“We strongly suggest and expect students to wear the masks,” he said. However, he added making students wear masks would be difficult to police and he hopes that educating the students and parents will take care of the situation. There will not be disciplinary action for not wearing a mask. New Albany schools back-to-school plan

A neck gaiter, also known as a neck warmer, is an article of clothing usually worn about the neck for warmth. It is a closed tube of fabric, which is slipped on and off over the head. It can also be pulled up over the mouth. (Wikipedia)

“Social distancing in school is next to impossible,” Evans said. “That’s why PPE is so important.”

The return-to-school plan is available for parents to read on the school district website and while it is several pages long with a lot of information, it is actually a simplified, reader-friendly version that is the result of a great deal of work by the staff.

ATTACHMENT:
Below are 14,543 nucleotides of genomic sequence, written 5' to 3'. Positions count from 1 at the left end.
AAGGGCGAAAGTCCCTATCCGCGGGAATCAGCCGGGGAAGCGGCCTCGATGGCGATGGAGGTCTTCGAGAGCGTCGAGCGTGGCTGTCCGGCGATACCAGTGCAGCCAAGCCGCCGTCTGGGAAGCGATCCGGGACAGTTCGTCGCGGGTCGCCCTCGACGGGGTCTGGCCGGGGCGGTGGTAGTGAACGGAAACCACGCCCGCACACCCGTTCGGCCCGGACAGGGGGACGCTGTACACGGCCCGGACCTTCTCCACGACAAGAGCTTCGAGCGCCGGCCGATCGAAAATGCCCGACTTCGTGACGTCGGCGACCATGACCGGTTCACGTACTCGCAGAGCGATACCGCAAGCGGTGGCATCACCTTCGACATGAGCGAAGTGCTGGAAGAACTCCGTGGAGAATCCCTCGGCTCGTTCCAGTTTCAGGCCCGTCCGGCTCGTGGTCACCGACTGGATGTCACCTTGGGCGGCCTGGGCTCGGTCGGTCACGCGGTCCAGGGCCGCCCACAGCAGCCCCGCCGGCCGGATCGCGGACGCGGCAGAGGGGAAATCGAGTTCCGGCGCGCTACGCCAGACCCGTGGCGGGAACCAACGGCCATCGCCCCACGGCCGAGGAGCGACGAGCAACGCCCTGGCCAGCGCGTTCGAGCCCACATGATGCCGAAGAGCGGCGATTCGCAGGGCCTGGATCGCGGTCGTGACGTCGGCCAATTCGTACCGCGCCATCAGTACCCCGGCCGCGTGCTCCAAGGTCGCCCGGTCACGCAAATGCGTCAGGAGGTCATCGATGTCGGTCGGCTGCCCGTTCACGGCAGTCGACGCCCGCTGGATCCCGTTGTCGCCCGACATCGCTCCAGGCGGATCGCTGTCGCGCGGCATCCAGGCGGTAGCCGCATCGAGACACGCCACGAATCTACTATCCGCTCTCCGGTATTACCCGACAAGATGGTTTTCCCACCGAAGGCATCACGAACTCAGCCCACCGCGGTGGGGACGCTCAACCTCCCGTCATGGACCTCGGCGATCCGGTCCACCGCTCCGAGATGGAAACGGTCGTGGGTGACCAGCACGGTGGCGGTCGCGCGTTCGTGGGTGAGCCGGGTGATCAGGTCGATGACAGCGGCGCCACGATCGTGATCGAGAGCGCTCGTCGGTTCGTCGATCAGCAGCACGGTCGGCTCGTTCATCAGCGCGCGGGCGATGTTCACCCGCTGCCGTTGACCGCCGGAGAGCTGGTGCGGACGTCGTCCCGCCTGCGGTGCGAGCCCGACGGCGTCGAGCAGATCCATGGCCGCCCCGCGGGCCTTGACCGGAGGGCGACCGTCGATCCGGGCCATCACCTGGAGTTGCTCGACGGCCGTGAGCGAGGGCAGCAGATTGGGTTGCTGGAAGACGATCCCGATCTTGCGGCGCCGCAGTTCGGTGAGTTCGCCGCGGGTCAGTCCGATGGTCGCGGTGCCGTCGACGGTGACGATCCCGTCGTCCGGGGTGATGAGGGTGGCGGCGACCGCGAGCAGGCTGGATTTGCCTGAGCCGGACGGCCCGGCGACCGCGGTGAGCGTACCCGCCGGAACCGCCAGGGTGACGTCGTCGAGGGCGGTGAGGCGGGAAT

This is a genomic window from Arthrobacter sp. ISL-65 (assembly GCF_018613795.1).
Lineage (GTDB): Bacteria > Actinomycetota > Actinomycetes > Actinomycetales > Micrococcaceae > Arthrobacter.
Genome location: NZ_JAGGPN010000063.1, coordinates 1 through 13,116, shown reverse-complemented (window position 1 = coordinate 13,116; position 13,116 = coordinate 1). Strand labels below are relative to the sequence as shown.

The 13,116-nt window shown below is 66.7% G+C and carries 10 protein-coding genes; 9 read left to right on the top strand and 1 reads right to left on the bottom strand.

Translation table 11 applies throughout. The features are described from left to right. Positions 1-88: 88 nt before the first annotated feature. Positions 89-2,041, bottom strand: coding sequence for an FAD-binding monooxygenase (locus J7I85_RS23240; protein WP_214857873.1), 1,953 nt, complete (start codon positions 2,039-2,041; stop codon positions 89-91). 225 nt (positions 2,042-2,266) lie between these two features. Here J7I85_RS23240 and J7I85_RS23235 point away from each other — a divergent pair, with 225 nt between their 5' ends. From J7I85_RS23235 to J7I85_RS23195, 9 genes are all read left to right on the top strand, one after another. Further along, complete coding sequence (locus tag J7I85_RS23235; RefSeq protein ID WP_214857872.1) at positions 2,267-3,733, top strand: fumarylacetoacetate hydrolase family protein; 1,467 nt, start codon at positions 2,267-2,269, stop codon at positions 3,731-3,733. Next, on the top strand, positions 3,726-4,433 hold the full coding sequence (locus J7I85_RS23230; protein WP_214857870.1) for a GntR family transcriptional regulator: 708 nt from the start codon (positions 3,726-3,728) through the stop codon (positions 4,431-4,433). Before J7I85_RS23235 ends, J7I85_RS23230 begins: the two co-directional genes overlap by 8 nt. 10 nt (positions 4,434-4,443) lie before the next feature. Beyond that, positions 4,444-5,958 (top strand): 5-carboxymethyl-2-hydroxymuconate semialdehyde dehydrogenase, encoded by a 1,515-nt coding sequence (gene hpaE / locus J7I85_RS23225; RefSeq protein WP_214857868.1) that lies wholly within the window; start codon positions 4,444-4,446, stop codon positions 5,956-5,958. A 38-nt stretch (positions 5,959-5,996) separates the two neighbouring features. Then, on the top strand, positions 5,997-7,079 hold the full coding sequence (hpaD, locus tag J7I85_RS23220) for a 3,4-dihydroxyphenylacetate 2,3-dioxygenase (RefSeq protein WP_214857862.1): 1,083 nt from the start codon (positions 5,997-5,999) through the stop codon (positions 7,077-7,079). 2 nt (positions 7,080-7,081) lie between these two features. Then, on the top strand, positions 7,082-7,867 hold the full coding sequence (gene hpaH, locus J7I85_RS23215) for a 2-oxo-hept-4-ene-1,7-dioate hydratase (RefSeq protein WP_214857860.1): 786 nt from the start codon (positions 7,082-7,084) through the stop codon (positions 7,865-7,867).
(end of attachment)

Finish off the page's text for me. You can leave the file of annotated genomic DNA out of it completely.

A committee of superintendents from throughout the state earlier compiled a list of suggestions to help districts deal with the problems of school during a pandemic. Evans, who was one of the 10, referred to it more as a toolkit, in that each school district is free to pick and choose what it wants to do.

What the plan covers

New Albany’s plan deals with practicing prevention, transporting students, entering school buildings, serving meals, transitioning, conducting group gatherings, supporting teaching and learning, protecting vulnerable populations and when a student or staff member becomes sick at school.

The schools are going to try to prevent spreading any virus in several ways.

  • Evans said the schools are going to have a campaign to urge parents to take children to school rather than have them ride buses. “It’s not that we can’t take care of them, but that means more space (among riders),” Evans said. “We also plan to seat by family groups, like they do in church.”